The potential for this charge to rise during the pandemic was a source of concern for commission staff during the initial proceedings. It’s expected to be the sticking point as the docket proceedings on the official proposal begin.

“I think the challenge is to balance the short-term rate impacts with the long-term benefits,” Mineau said. “And we respect that, but there’s very strict benefit-cost tests. So by ensuring that every dollar of that budget that’s invested … returns more benefits than costs, we feel that that is a very smart investment.”

“And there are some benefits that aren’t even fully captured in our view” by the benefit-cost analyses, she added.

The utilities commission declined to comment, citing the open docket. Currently, there is a motion before the commission for two commission staff members who were involved in the original discussions to be designated as “advocates.” This would prevent them from advising the commission on whether to accept the plan or not.

The motion, brought by the consumer advocate along with Acadia Center and Conservation Law Foundation, argues that the staff, who made their opinions clear during discussions, can’t be objective when advising the commission. A decision has yet to be made on that motion, but proceedings will move forward in the meantime either way, said D. Maurice Kreis, the consumer advocate.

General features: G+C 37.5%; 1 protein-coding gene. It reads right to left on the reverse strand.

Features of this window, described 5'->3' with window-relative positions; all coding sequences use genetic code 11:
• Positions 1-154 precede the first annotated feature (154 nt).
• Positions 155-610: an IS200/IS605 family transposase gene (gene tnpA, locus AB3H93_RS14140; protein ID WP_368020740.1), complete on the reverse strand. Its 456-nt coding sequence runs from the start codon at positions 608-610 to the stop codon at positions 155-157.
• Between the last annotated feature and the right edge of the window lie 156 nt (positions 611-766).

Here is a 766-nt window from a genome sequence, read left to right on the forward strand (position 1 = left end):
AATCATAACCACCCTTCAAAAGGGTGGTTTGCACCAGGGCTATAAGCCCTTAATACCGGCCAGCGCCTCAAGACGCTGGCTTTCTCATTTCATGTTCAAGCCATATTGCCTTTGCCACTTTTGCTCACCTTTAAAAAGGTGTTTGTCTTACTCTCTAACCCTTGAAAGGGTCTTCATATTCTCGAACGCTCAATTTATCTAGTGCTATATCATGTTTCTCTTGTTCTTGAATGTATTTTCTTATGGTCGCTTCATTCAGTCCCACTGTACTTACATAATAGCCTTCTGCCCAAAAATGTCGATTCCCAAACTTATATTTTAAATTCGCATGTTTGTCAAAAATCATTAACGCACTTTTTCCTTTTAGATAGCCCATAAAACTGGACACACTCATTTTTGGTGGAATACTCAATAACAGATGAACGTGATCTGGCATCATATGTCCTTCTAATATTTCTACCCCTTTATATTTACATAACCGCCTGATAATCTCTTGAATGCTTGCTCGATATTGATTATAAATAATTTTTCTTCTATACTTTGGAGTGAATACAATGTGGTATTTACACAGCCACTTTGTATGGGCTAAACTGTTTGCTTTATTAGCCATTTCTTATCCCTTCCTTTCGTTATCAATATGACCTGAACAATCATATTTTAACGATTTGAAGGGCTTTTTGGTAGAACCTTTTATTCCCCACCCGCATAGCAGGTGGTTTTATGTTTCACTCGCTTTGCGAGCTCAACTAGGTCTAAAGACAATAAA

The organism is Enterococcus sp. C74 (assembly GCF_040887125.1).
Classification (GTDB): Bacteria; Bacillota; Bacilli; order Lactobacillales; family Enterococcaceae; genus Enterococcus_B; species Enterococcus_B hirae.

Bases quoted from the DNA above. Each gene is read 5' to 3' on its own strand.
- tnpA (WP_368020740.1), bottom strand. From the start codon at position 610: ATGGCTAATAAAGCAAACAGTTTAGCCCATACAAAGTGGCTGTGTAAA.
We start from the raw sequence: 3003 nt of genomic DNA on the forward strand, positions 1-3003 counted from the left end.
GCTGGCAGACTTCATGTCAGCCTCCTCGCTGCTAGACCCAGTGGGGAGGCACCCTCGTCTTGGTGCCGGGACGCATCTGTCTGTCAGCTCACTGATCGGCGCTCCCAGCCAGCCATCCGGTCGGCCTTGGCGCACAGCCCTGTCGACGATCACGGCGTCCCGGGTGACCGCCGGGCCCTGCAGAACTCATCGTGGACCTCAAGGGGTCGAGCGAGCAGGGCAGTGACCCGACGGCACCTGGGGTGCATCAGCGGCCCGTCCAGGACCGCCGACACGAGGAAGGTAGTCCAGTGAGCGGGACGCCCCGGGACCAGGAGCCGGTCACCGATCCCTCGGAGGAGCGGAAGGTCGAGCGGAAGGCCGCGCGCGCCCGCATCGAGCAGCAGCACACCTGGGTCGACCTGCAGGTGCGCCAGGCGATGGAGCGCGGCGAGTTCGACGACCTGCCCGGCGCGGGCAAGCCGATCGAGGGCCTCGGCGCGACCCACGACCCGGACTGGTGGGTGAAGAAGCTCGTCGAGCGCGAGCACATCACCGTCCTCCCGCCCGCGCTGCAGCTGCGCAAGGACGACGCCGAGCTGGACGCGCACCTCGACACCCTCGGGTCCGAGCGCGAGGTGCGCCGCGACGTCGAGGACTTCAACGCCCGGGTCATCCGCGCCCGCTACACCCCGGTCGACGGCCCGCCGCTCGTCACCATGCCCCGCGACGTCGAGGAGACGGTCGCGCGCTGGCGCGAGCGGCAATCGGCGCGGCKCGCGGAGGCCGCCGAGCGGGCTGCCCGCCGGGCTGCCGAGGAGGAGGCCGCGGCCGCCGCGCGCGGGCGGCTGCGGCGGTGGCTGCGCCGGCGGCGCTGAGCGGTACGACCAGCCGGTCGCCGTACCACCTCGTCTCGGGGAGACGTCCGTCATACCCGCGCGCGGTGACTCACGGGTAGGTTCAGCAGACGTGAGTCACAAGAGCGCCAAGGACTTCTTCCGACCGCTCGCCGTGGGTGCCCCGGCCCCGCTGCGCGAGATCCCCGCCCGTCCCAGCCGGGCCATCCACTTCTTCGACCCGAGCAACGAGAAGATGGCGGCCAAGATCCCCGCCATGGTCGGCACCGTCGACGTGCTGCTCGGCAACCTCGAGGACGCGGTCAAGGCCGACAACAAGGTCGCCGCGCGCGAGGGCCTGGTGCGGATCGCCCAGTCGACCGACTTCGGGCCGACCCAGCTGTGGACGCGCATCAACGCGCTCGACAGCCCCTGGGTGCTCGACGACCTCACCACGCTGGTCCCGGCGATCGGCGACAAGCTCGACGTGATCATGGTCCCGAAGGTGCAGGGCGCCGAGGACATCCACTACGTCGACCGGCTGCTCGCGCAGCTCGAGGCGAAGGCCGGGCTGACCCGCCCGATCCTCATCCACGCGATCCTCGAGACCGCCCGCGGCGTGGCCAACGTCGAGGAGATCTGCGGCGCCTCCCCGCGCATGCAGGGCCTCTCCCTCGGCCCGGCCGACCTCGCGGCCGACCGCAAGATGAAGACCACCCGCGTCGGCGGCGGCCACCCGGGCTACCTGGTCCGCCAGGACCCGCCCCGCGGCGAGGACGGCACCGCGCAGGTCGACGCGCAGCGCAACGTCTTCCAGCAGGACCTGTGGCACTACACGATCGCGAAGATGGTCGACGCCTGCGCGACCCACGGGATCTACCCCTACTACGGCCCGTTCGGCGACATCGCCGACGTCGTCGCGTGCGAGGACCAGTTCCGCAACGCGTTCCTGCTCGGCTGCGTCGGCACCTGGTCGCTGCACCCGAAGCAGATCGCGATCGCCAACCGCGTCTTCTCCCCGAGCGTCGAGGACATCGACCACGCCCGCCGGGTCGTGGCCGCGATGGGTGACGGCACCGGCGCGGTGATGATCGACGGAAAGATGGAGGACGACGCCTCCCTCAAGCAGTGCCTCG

“I think it’s a question of long-term versus short-term rate effects, and in general I think that I am more interested in making sure that in the long term we achieve savings for customers and all the related benefits of energy efficiency,” Kreis said.

The coming months will make for a faster timeline than originally planned. The pandemic hit just as the utilities were finalizing an initial draft of the plan, and it sent them back to the drawing board. Still, it has to be approved by the end of the year.

“It is what it is,” Kreis said. “The pandemic has wreaked havoc with about everything that everybody does, so this is part and parcel of that.”

David has written on health, science and the environment for various outlets, including World Wildlife Fund and the Chicago newspaper Windy City Times. He has reported on topics including the city’s opioid epidemic, bird research at the Field Museum, and LGBT youth in foster care, and was a Chicago correspondent for the Energy News Network. Now based in New York, David covers northern New England.